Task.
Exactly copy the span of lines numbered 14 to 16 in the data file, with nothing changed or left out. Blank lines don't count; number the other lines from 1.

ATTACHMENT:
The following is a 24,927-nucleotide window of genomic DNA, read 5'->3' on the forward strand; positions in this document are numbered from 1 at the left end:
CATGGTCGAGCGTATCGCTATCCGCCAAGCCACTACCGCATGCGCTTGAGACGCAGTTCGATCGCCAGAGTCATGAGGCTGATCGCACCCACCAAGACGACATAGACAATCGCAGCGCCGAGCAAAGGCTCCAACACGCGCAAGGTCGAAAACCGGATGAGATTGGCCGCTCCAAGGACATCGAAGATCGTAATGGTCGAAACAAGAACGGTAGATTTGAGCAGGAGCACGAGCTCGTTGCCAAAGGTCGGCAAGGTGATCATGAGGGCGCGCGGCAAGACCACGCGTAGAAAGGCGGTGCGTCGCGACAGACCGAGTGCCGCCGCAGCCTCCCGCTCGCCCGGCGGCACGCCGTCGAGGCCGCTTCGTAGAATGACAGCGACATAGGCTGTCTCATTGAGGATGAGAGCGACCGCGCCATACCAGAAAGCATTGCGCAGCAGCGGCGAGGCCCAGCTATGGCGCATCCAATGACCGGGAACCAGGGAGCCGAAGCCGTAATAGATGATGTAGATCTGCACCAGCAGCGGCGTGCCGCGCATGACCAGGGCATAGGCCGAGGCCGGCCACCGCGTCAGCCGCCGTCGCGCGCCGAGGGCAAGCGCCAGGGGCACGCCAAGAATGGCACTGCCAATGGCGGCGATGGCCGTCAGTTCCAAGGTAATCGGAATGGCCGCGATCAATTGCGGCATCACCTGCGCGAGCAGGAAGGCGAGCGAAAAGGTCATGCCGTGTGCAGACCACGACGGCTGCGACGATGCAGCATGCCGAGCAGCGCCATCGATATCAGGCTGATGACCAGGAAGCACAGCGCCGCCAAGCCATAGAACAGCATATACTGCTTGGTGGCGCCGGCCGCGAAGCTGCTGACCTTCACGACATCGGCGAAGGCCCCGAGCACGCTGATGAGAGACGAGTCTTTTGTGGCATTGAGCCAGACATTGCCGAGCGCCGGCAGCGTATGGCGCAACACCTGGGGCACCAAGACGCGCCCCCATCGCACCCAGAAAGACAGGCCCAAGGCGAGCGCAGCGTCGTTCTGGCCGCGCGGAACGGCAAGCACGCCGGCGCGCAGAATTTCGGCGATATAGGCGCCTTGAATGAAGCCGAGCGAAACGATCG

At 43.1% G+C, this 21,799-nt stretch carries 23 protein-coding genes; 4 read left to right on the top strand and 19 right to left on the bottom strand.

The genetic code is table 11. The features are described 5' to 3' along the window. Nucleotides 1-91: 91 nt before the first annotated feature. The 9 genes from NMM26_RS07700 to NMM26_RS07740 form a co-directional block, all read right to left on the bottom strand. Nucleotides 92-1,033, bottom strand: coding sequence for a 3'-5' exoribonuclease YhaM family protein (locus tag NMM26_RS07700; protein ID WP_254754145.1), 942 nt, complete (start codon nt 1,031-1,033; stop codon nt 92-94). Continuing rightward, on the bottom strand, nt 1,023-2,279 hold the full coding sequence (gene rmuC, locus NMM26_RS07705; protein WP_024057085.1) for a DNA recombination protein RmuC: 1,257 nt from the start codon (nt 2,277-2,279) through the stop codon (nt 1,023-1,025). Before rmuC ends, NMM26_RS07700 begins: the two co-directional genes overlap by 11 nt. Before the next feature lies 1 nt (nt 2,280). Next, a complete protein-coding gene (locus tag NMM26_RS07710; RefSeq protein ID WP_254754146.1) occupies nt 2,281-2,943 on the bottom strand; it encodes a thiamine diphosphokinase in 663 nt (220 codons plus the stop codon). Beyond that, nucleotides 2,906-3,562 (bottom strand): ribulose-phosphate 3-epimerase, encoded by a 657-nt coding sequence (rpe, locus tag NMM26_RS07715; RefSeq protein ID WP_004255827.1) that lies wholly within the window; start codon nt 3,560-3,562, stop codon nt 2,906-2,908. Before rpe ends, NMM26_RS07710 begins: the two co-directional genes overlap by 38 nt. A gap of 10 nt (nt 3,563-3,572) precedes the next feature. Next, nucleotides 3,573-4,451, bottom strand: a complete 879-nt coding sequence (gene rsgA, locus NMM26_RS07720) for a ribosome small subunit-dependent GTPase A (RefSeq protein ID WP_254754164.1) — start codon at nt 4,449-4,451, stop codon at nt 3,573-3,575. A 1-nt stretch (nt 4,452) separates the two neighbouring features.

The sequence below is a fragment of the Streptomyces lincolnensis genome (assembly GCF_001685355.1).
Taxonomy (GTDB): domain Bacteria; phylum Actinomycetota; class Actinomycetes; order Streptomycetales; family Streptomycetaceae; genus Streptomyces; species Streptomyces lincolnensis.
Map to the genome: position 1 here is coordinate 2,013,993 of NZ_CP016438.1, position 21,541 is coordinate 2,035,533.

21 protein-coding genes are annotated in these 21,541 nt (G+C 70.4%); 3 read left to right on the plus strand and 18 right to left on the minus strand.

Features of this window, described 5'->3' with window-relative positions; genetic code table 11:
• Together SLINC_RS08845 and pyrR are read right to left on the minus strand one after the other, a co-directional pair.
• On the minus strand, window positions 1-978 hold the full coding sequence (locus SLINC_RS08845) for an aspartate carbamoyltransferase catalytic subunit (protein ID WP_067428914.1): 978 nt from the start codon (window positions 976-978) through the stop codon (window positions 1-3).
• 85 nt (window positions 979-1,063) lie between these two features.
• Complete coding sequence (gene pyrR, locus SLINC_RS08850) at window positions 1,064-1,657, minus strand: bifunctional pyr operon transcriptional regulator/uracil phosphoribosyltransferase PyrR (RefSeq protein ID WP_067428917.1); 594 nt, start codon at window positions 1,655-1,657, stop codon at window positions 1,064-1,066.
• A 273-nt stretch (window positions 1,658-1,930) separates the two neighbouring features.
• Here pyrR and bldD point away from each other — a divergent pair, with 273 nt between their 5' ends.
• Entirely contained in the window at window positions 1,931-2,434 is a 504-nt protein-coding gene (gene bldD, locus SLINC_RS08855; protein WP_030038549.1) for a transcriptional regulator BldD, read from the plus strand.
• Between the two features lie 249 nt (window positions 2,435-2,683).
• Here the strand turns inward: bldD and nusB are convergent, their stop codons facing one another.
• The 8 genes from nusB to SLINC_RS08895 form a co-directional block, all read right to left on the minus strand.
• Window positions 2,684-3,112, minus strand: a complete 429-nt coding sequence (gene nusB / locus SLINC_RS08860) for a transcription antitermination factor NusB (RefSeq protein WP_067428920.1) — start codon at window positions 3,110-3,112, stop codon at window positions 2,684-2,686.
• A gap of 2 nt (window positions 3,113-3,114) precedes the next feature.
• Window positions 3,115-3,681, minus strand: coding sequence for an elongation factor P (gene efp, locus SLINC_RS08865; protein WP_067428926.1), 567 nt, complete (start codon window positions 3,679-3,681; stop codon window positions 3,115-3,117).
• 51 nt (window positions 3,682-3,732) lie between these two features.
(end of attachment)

• A 273-nt stretch (window positions 1,658-1,930) separates the two neighbouring features.
• Here pyrR and bldD point away from each other — a divergent pair, with 273 nt between their 5' ends.
• Entirely contained in the window at window positions 1,931-2,434 is a 504-nt protein-coding gene (gene bldD, locus SLINC_RS08855; protein WP_030038549.1) for a transcriptional regulator BldD, read from the plus strand.